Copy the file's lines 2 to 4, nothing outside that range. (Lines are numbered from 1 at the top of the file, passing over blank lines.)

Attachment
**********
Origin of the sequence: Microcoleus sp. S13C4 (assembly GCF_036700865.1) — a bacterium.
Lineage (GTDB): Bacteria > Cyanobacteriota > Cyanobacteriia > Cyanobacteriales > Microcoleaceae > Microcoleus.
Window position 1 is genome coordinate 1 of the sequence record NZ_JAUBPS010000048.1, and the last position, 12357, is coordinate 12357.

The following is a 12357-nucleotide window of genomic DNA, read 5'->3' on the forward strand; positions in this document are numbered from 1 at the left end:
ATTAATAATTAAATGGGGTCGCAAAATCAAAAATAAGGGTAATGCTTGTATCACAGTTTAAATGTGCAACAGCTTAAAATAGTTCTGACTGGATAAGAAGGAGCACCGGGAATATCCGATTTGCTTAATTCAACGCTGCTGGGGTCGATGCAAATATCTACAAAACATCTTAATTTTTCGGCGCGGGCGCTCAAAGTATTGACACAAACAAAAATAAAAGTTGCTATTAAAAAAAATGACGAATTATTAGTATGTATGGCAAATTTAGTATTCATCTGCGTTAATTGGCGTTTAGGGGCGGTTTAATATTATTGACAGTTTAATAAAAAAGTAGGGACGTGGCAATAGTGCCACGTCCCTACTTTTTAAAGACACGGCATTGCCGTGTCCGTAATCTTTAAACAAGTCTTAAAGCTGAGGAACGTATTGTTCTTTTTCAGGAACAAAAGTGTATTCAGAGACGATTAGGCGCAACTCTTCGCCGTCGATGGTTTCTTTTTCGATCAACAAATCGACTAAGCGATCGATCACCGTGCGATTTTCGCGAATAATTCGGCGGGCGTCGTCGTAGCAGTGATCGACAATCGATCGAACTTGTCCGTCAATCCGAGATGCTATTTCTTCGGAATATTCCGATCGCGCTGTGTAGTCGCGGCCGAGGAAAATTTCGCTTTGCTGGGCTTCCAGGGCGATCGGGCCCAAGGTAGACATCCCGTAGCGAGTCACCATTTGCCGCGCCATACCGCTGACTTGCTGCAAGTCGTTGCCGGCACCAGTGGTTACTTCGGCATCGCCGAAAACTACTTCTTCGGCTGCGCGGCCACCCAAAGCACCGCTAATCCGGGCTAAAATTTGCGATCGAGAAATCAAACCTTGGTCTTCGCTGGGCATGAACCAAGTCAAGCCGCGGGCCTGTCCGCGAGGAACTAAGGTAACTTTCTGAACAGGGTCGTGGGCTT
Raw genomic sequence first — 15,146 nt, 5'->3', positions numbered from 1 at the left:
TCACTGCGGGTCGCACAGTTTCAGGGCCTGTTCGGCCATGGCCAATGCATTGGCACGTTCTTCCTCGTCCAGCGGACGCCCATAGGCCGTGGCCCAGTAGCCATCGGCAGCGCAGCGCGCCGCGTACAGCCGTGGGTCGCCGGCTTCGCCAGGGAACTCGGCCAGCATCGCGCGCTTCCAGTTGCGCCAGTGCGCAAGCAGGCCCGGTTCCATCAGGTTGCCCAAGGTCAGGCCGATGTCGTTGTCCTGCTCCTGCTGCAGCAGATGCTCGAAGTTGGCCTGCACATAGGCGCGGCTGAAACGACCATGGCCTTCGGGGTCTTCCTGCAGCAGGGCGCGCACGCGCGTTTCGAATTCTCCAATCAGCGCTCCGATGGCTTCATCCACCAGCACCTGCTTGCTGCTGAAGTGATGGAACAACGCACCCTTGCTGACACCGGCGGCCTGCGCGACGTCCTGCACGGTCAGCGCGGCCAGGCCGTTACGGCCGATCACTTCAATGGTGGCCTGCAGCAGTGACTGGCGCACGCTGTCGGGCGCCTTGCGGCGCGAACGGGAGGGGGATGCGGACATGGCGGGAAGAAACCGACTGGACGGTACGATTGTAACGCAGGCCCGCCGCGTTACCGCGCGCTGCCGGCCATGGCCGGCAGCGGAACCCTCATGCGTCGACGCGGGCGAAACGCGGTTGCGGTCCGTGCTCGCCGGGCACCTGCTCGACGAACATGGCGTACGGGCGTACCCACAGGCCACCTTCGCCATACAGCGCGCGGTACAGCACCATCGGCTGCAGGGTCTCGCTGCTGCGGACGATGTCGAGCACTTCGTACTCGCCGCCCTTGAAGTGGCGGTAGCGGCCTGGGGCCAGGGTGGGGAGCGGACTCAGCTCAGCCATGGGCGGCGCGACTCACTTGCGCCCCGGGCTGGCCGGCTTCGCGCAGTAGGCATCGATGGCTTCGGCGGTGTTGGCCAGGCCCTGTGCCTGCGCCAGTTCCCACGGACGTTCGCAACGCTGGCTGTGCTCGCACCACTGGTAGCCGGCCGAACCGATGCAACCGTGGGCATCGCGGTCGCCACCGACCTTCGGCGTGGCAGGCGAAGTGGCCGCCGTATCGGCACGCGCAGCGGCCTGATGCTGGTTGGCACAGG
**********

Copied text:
Lineage (GTDB): Bacteria > Cyanobacteriota > Cyanobacteriia > Cyanobacteriales > Microcoleaceae > Microcoleus.
Window position 1 is genome coordinate 1 of the sequence record NZ_JAUBPS010000048.1, and the last position, 12357, is coordinate 12357.

The following is a 12357-nucleotide window of genomic DNA, read 5'->3' on the forward strand; positions in this document are numbered from 1 at the left end: